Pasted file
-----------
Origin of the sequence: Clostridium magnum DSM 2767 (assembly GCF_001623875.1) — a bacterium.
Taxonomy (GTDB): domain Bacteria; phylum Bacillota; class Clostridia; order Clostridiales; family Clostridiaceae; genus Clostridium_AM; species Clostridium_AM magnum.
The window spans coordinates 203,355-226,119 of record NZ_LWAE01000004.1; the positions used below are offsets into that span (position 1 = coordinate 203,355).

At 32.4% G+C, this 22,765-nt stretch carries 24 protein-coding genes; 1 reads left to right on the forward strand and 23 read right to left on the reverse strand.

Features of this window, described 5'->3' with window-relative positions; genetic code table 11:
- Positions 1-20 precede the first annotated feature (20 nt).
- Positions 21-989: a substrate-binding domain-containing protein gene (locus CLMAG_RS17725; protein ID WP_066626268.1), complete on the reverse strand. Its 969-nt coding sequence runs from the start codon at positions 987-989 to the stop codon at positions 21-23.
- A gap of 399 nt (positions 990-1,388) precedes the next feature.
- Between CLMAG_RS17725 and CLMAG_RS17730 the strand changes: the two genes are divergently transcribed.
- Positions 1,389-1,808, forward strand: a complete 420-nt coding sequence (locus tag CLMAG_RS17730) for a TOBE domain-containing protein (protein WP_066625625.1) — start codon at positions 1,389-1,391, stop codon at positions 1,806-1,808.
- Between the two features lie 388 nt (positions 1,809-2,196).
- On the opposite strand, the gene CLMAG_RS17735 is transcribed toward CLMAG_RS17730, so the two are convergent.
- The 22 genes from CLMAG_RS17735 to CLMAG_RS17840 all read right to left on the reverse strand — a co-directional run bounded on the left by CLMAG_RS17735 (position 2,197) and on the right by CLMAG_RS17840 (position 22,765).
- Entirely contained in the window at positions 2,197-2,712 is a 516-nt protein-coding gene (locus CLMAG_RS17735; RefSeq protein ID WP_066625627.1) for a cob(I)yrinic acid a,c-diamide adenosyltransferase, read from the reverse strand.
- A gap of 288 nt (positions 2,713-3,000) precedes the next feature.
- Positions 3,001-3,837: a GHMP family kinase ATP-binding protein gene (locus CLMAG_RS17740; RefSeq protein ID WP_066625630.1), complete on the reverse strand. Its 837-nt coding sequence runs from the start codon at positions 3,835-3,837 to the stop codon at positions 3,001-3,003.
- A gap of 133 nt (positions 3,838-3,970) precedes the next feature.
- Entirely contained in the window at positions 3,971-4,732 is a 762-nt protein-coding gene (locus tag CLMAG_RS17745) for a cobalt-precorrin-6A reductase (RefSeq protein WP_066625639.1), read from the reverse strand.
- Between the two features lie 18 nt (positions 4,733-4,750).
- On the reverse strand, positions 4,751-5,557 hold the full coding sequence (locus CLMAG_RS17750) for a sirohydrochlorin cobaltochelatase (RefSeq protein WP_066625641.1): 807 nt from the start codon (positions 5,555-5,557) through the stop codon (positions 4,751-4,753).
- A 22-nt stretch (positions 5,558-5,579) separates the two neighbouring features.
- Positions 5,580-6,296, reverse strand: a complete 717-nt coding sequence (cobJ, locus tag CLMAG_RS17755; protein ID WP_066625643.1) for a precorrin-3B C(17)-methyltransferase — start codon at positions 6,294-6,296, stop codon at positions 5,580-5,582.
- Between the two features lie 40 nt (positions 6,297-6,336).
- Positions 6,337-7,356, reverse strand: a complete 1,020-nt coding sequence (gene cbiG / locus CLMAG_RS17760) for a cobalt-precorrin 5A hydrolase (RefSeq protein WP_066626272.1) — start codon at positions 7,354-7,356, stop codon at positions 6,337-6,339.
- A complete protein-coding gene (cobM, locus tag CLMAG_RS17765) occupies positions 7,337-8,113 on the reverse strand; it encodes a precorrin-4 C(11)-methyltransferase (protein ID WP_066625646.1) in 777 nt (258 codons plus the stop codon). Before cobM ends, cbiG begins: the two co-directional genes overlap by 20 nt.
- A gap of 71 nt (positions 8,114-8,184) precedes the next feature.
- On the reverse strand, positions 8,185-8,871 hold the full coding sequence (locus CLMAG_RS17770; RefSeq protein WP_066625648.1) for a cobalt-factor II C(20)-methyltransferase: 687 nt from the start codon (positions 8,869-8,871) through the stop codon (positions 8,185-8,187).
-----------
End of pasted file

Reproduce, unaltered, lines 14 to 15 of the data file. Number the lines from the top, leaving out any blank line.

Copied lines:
- Entirely contained in the window at positions 2,197-2,712 is a 516-nt protein-coding gene (locus CLMAG_RS17735; RefSeq protein ID WP_066625627.1) for a cob(I)yrinic acid a,c-diamide adenosyltransferase, read from the reverse strand.
- A gap of 288 nt (positions 2,713-3,000) precedes the next feature.